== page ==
Thursday, June 4, 2009

Green Shoots of Reality

As time moves forwards, it is possible to see that the mainstream media eventually catches up with the underlying realities of the current economic situation. It is interesting to watch how they take cautious steps, with a few commentators daring to speak the unspeakable, before eventually the rest of the 'herd' follows suit.

We are once again at a point where this process is accelerating, and the realities are starting to finally sink in. In this particular case, the solvency of the US and UK are now finally being questioned in a trickle of articles, hyper-inflation is being considered seriously, along with the end of the $US as a reserve currency.

The first article that is of particular interest was passed on in a comment on my last post by 'anon82', and is an article by Willem Buiter. I have highlighted this article as the author is part of the financial establishment, and therefore his opinion might be considered to carry a considerable weight. Throughout this crisis, he has veered a fine line between the delusions of conventional economic wisdom, and the heresy of accepting economic reality. In his latest article, he discusses the state of the UK economy, and is effectively accepting that the UK is structurally bankrupt. I strongly recommend the full article, as the excerpt below does not do the article justice:
As the government deficit explodes over the next few years, the actual primary surplus is likely to be primary deficit of around 8 or 9 percent of GDP. As the economy recovers, tax receipts will rise and cyclical public expenditure will decline, but the rest of the public expenditure programme (health, education, pensions) will keep on rising in real terms and as a share of GDP. It is easily conceivable that when the output gap is closed again, in 4 or 5 years time, there will still be a primary deficit of five or six percent of GDP. That means that a permanent reduction in the primary deficit will be is required of between 6.5 and 7.5 percent of GDP.
Essentially, Buiter has realised that the government is simply spending more than it can ever repay, and is accepting that the only realistic way out of the problem is to inflate away the debts. However, even with such an analysis, he is still not fully understanding the severity of the structural problems, as he still overestimates the underlying position of UK GDP. He is not accounting for the fact that, even now, GDP is being flattered by the activity that follows from the government's ongoing massive borrowing. As regular readers will know, GDP measures economic activity, which includes the activity created by debt based consumption (if this is new to you, you may want to read this post from October 2008).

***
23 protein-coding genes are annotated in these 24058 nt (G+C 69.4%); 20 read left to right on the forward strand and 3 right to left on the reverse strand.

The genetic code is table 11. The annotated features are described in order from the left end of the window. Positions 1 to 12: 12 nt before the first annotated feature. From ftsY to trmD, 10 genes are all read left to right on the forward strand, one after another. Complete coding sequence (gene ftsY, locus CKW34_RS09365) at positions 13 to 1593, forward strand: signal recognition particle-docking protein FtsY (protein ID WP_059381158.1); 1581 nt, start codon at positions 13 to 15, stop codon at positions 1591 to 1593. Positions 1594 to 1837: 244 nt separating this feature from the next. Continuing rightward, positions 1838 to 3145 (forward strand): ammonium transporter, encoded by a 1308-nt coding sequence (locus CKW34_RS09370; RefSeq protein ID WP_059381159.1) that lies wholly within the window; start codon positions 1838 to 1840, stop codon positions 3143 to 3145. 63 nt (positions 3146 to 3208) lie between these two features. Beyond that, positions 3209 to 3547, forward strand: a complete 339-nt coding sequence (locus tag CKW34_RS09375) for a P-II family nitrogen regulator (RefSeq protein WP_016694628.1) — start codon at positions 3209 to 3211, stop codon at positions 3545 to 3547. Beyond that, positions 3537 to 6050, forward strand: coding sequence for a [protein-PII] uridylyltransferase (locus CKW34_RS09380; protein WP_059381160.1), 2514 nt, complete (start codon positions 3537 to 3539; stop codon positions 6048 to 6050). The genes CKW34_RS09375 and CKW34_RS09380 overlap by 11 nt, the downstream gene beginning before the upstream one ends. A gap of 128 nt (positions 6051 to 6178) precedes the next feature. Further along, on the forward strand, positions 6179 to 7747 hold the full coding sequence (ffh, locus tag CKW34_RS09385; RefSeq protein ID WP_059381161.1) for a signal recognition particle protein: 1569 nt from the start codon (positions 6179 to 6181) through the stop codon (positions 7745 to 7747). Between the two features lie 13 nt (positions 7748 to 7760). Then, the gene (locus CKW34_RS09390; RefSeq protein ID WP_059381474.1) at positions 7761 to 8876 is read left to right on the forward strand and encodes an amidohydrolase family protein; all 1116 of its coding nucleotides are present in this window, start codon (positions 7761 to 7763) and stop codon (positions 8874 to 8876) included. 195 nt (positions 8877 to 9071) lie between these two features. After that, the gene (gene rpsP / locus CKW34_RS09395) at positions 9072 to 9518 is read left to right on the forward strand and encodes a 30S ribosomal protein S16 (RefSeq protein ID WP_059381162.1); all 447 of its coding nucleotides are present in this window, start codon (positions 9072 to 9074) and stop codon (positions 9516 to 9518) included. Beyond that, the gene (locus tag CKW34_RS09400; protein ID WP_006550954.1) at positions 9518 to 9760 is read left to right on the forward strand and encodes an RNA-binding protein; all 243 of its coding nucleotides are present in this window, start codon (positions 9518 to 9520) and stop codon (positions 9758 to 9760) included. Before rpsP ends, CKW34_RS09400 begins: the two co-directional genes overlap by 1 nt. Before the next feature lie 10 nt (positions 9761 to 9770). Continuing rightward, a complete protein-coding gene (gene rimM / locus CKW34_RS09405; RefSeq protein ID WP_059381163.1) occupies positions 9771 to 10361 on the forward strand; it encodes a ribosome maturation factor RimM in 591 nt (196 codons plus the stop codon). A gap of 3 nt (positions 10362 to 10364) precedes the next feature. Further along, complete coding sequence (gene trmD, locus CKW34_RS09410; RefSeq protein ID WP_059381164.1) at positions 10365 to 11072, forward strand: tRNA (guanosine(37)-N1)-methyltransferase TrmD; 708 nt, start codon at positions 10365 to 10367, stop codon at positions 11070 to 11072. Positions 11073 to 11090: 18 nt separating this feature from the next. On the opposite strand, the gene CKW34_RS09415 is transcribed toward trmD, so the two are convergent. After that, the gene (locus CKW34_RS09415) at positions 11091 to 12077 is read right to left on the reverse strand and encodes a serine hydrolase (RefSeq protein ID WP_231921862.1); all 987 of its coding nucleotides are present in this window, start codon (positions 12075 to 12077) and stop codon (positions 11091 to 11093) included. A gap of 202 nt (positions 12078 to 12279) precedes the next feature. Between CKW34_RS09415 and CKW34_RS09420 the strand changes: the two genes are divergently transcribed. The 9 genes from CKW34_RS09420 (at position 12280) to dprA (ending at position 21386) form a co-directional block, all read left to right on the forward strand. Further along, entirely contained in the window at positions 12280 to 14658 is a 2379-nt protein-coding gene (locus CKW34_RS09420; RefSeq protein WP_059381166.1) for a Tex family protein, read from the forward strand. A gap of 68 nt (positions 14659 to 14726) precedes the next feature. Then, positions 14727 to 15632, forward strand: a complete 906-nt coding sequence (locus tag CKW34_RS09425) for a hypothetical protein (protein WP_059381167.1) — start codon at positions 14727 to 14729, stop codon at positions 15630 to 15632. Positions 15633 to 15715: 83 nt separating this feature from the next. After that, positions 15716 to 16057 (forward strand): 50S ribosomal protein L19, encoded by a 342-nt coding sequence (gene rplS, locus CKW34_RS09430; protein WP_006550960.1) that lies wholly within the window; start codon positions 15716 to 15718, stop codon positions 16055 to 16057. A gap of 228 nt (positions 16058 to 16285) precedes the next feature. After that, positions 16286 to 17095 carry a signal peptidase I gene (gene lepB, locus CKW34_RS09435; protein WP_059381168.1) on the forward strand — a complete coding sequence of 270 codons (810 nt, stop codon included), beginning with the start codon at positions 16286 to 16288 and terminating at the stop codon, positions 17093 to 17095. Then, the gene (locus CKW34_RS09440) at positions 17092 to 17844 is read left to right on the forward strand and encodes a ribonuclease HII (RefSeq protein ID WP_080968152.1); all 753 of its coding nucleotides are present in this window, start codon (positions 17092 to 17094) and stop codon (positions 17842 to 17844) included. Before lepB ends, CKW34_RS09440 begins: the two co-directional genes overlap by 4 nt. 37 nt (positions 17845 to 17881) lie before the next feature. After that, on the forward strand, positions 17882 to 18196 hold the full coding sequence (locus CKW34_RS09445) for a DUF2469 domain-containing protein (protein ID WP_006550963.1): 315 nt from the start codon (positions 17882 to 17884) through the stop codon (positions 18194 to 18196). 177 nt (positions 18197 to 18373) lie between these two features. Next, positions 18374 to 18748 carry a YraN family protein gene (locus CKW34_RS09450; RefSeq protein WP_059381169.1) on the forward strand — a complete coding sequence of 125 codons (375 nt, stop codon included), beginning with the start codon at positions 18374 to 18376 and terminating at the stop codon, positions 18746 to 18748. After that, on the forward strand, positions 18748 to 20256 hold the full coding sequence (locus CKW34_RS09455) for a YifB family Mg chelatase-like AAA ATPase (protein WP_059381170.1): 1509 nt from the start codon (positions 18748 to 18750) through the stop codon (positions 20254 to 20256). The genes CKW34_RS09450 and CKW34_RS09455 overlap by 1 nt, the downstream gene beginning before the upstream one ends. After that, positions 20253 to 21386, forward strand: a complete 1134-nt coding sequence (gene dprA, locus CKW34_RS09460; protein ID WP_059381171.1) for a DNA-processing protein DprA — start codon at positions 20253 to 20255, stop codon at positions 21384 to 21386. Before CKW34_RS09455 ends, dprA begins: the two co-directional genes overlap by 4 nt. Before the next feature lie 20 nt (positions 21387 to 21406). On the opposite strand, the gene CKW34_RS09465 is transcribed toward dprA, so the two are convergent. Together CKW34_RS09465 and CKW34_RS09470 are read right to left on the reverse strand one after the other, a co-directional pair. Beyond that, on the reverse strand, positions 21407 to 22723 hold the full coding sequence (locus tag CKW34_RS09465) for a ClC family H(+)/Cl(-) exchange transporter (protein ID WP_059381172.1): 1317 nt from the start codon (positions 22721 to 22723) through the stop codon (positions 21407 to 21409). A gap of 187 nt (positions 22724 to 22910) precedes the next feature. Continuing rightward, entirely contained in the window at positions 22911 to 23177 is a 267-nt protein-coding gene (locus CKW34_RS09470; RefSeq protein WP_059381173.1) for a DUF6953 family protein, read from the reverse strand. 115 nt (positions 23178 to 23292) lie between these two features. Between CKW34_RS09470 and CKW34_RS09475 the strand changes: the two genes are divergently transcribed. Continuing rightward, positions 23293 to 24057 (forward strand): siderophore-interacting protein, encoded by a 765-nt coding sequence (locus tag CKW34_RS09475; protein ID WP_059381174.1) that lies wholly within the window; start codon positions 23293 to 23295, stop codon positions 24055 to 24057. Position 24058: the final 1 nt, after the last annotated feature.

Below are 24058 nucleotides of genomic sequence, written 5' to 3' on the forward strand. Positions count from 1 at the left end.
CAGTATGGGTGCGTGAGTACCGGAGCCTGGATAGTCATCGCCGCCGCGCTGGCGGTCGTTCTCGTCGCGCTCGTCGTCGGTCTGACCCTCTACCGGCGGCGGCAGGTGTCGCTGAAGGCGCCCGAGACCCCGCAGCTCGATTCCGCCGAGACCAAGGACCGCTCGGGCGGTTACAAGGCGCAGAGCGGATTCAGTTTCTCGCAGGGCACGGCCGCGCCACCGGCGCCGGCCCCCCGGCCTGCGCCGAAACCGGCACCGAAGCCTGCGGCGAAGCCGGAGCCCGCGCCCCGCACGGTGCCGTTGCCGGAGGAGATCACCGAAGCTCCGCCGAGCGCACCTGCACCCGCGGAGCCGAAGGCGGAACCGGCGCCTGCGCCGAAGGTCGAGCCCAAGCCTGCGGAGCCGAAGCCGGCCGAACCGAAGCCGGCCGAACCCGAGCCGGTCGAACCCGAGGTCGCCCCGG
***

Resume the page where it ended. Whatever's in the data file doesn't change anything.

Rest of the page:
I first wrote of the UK being structurally bankrupt in July 2008, and expected that the market would quickly realise that this was the case (I thought it would take six months). The point I was making in my article was that government deficits were going to balloon. I realised at that time that, as the downward economic spiral took place, revenues would collapse and expenses would explode. This would combine with a structural deficit, and plunge the UK economy into a deep crisis as creditors to the UK took fright.

At the time I wrote the article, I had not imagined the extreme policy that government would take in reaction to the crisis, and now believe that the final outcome will be worse even than I envisaged at that time. However, the important point about Buiter's article is that he is starting to recognise the structural nature of the problem. He is starting to see that this is not a short term economic crisis but rather a crisis in the very structure of the economy.

Buiter is not alone in starting to question economic assumptions. I have long been highlighting the similar points about the US economy as for the UK economy. Ever more analysts are likewise starting to question the sustainability of the US economic policy, and this questioning is emerging in the mainstream. In particular, the bland acceptance of the reserve status of the $US is finally being questioned, which has been a theme of this blog. In January of this year, I devoted an article to the subject - a response to reading on so many occasions that the reserve status of the $US would save it from collapse. It is not a post that is amenable to a short quote or summary so, if you have not read it, you may wish to read it now (see here - it is a long post!).